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Document Max. Freq Min. Freq
Harper's Encyclopedia of United States History (ed. Benson Lossing) 682 0 Browse Search
Abraham Lincoln, Stephen A. Douglas, Debates of Lincoln and Douglas: Carefully Prepared by the Reporters of Each Party at the times of their Delivery. 358 0 Browse Search
William H. Herndon, Jesse William Weik, Herndon's Lincoln: The True Story of a Great Life, Etiam in minimis major, The History and Personal Recollections of Abraham Lincoln by William H. Herndon, for twenty years his friend and Jesse William Weik 258 0 Browse Search
Mrs. John A. Logan, Reminiscences of a Soldier's Wife: An Autobiography 208 0 Browse Search
Horace Greeley, The American Conflict: A History of the Great Rebellion in the United States of America, 1860-65: its Causes, Incidents, and Results: Intended to exhibit especially its moral and political phases with the drift and progress of American opinion respecting human slavery from 1776 to the close of the War for the Union. Volume I. 204 0 Browse Search
John G. Nicolay, A Short Life of Abraham Lincoln, condensed from Nicolay and Hayes' Abraham Lincoln: A History 182 0 Browse Search
Benson J. Lossing, Pictorial Field Book of the Civil War. Volume 1. 104 0 Browse Search
Rebellion Record: a Diary of American Events, Diary from December 17, 1860 - April 30, 1864 (ed. Frank Moore) 102 0 Browse Search
Rebellion Record: a Diary of American Events: Documents and Narratives, Volume 10. (ed. Frank Moore) 86 0 Browse Search
George Bancroft, History of the United States from the Discovery of the American Continent, Vol. 3, 15th edition. 72 0 Browse Search
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Browsing named entities in The Daily Dispatch: April 2, 1861., [Electronic resource]. You can also browse the collection for Illinois (Illinois, United States) or search for Illinois (Illinois, United States) in all documents.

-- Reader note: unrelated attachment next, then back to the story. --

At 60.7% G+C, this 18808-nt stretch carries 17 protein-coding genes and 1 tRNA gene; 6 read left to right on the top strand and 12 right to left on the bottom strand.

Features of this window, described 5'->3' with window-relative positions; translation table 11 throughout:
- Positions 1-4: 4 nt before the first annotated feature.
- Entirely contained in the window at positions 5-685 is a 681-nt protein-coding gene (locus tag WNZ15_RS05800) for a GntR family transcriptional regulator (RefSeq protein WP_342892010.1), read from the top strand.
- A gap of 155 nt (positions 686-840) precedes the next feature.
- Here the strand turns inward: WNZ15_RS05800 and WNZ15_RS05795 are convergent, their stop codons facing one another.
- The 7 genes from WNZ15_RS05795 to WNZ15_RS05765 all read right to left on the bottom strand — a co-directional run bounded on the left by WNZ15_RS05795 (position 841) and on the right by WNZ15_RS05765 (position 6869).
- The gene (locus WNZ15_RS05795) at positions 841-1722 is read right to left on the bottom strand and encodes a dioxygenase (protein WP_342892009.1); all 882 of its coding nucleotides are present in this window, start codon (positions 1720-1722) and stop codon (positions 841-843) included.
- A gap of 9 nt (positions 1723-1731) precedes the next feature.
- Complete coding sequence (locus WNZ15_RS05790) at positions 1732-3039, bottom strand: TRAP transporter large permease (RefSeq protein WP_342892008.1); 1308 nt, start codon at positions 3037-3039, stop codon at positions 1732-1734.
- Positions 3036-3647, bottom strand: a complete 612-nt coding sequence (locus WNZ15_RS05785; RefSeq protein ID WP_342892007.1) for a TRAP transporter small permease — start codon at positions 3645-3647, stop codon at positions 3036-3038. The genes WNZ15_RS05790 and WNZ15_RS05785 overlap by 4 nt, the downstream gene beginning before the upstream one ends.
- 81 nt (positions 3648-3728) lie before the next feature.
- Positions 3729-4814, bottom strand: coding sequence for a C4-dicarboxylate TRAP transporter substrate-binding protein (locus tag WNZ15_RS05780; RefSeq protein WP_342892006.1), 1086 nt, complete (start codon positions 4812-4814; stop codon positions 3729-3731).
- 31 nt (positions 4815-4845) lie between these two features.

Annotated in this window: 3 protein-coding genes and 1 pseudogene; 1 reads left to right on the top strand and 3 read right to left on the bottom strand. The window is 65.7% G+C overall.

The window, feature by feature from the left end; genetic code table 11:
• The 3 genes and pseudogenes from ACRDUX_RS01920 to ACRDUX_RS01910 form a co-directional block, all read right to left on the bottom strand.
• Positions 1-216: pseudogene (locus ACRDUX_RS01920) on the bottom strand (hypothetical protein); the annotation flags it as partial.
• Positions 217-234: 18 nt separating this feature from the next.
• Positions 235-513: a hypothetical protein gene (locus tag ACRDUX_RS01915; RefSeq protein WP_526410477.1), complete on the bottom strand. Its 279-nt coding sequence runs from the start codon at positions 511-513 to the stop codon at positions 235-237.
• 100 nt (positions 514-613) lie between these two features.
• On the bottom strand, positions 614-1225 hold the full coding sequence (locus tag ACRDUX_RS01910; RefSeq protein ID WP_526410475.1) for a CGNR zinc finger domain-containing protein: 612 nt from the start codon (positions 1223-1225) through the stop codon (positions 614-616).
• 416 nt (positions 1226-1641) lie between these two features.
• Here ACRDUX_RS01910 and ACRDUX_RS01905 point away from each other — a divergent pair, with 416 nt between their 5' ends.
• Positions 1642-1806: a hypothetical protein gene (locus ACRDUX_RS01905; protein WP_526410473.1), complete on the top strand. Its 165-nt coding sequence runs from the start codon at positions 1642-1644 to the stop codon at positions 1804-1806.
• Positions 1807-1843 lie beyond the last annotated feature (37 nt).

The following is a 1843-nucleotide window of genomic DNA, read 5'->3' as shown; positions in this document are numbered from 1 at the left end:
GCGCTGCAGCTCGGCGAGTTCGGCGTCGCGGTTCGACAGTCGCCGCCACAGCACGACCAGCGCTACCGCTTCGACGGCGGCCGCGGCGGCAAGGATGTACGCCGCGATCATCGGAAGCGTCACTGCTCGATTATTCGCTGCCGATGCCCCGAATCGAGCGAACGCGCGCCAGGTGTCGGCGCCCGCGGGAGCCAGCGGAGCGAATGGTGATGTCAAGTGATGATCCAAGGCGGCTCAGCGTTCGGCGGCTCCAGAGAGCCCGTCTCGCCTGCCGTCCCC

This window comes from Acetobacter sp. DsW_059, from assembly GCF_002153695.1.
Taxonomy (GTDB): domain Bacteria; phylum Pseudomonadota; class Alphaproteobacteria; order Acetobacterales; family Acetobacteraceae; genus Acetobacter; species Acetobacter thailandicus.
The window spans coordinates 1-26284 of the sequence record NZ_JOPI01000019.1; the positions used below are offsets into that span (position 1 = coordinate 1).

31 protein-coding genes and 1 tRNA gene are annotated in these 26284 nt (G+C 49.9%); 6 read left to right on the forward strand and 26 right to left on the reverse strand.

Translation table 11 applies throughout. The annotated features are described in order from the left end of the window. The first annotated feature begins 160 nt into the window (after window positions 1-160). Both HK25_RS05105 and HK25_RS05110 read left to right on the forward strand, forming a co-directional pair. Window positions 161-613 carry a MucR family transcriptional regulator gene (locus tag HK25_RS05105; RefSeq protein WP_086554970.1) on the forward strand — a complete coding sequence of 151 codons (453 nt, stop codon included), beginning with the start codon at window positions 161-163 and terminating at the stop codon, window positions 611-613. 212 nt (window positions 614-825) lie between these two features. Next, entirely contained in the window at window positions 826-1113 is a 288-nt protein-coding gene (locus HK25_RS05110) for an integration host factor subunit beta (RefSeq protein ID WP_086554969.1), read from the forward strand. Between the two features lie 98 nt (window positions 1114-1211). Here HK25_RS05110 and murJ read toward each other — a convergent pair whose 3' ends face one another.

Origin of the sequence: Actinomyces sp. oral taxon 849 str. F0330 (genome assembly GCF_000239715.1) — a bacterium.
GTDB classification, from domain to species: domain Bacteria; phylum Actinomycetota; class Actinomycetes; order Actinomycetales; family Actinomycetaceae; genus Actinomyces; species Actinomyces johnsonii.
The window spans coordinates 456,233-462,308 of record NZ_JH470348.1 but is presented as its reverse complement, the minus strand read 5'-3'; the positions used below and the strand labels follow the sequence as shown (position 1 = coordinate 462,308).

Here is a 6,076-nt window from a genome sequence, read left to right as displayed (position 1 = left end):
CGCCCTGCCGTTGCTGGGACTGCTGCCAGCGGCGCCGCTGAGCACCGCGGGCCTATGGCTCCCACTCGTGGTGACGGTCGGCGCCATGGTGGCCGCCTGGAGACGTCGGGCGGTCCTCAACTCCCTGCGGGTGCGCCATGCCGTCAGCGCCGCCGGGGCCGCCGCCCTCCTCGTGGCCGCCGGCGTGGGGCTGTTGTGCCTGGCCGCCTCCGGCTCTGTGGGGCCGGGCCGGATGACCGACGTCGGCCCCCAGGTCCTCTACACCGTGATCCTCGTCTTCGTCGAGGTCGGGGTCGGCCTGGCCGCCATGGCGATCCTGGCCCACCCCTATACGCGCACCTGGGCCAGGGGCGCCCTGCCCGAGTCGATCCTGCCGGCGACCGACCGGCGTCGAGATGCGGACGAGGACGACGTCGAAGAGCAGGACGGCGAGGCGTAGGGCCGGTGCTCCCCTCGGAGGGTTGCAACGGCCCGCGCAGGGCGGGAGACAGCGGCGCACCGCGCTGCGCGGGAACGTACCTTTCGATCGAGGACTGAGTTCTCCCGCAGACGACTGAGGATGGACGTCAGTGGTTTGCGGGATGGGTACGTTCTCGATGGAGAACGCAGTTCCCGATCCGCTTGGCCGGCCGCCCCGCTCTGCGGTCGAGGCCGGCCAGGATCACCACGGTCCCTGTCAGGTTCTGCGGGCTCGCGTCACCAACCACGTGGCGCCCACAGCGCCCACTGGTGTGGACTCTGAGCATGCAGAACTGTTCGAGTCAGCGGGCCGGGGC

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A scene at the White House. --There was quite a scene at the White House Saturday morning. It appears that the President invited Senator Baker, of Oregon, whom he formerly knew in Illinois, to breakfast with him. The invitation was accepted, and after breakfast the President invited the Senator to walk with him to his reception room, where he said a delegation of Californians were to present themselves, and have a hearing in regard to the appointments in that State. A dispatch says: Senator Baker accordingly accompanied the President, and a large number of Californians, representing the two factions, were soon in the presence of his Excellency. Mr. James W. Simonton, one of the editors of the Bulletin, representing the anti-Baker faction, presented to the President a protest against the right of Senator Baker, of Oregon, to be heard in regard to the appointments in California. Mr. Simonton then read an address, said to be couched in severe and disrespectful language to th
The Daily Dispatch: April 2, 1861., [Electronic resource], Depreciation of Illinois Bank notes. (search)
Depreciation of Illinois Bank notes. --The banks in Chicago yesterday were to throw out the notes of thirty-two Illinois banks. These banks have a circulation of about $35,000,000, based upon Missouri, Tennessee and Louisiana stocks. At the present market rate of the securities, the notes of these banks are worth 85a 95 cents on the dollar.
William Rice, late the publisher of the Pennsylvanian newspaper, died on Tuesday evening, at his residence in Philadelphia, after a short illness. The newspapers are poking fun at the new tariff; some term it the More-ill, and others the im- Morrill tariff. The Bostonians are quite indignant over the appointment of John Palfrey, of Cambridge, to the office of Postmaster in Boston. Col. Lamon, of Ill., the "ambassador" to Charleston, is a native of Berkeley county, Va. Cassius M. Clay, Minister to Russia, will sail, with his family, for Liverpool, by the Persia, on the 24th of April. John Bruckman, in jail for murder, at Memphis, Tenn., died on the 27th ult.